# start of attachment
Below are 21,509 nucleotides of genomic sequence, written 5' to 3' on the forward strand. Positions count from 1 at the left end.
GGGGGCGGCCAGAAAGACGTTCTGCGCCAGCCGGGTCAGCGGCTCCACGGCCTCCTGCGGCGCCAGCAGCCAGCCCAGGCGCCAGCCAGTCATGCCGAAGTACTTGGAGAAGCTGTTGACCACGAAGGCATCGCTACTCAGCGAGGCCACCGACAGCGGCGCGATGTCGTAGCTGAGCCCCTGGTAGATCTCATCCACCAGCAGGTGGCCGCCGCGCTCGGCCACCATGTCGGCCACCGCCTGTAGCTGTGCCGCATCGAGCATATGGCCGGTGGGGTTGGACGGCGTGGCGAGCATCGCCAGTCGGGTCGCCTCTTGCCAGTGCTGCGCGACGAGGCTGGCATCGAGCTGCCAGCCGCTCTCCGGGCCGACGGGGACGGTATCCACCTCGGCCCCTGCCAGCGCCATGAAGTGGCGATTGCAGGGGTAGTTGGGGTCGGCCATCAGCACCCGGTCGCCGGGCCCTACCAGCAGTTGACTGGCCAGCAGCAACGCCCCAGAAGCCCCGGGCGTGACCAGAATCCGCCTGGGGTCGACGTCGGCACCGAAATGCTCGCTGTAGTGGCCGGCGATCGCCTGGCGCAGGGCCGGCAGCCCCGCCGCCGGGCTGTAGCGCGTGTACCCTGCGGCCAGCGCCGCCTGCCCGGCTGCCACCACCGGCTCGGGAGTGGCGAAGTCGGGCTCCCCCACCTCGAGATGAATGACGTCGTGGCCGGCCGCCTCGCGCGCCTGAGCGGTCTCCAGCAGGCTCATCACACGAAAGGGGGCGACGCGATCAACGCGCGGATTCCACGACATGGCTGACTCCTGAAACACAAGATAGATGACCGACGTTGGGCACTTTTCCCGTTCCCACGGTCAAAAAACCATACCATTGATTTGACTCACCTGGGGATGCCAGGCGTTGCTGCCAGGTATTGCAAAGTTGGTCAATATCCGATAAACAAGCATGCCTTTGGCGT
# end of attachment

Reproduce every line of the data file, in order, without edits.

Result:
Below are 21,509 nucleotides of genomic sequence, written 5' to 3' on the forward strand. Positions count from 1 at the left end.
GGGGGCGGCCAGAAAGACGTTCTGCGCCAGCCGGGTCAGCGGCTCCACGGCCTCCTGCGGCGCCAGCAGCCAGCCCAGGCGCCAGCCAGTCATGCCGAAGTACTTGGAGAAGCTGTTGACCACGAAGGCATCGCTACTCAGCGAGGCCACCGACAGCGGCGCGATGTCGTAGCTGAGCCCCTGGTAGATCTCATCCACCAGCAGGTGGCCGCCGCGCTCGGCCACCATGTCGGCCACCGCCTGTAGCTGTGCCGCATCGAGCATATGGCCGGTGGGGTTGGACGGCGTGGCGAGCATCGCCAGTCGGGTCGCCTCTTGCCAGTGCTGCGCGACGAGGCTGGCATCGAGCTGCCAGCCGCTCTCCGGGCCGACGGGGACGGTATCCACCTCGGCCCCTGCCAGCGCCATGAAGTGGCGATTGCAGGGGTAGTTGGGGTCGGCCATCAGCACCCGGTCGCCGGGCCCTACCAGCAGTTGACTGGCCAGCAGCAACGCCCCAGAAGCCCCGGGCGTGACCAGAATCCGCCTGGGGTCGACGTCGGCACCGAAATGCTCGCTGTAGTGGCCGGCGATCGCCTGGCGCAGGGCCGGCAGCCCCGCCGCCGGGCTGTAGCGCGTGTACCCTGCGGCCAGCGCCGCCTGCCCGGCTGCCACCACCGGCTCGGGAGTGGCGAAGTCGGGCTCCCCCACCTCGAGATGAATGACGTCGTGGCCGGCCGCCTCGCGCGCCTGAGCGGTCTCCAGCAGGCTCATCACACGAAAGGGGGCGACGCGATCAACGCGCGGATTCCACGACATGGCTGACTCCTGAAACACAAGATAGATGACCGACGTTGGGCACTTTTCCCGTTCCCACGGTCAAAAAACCATACCATTGATTTGACTCACCTGGGGATGCCAGGCGTTGCTGCCAGGTATTGCAAAGTTGGTCAATATCCGATAAACAAGCATGCCTTTGGCGT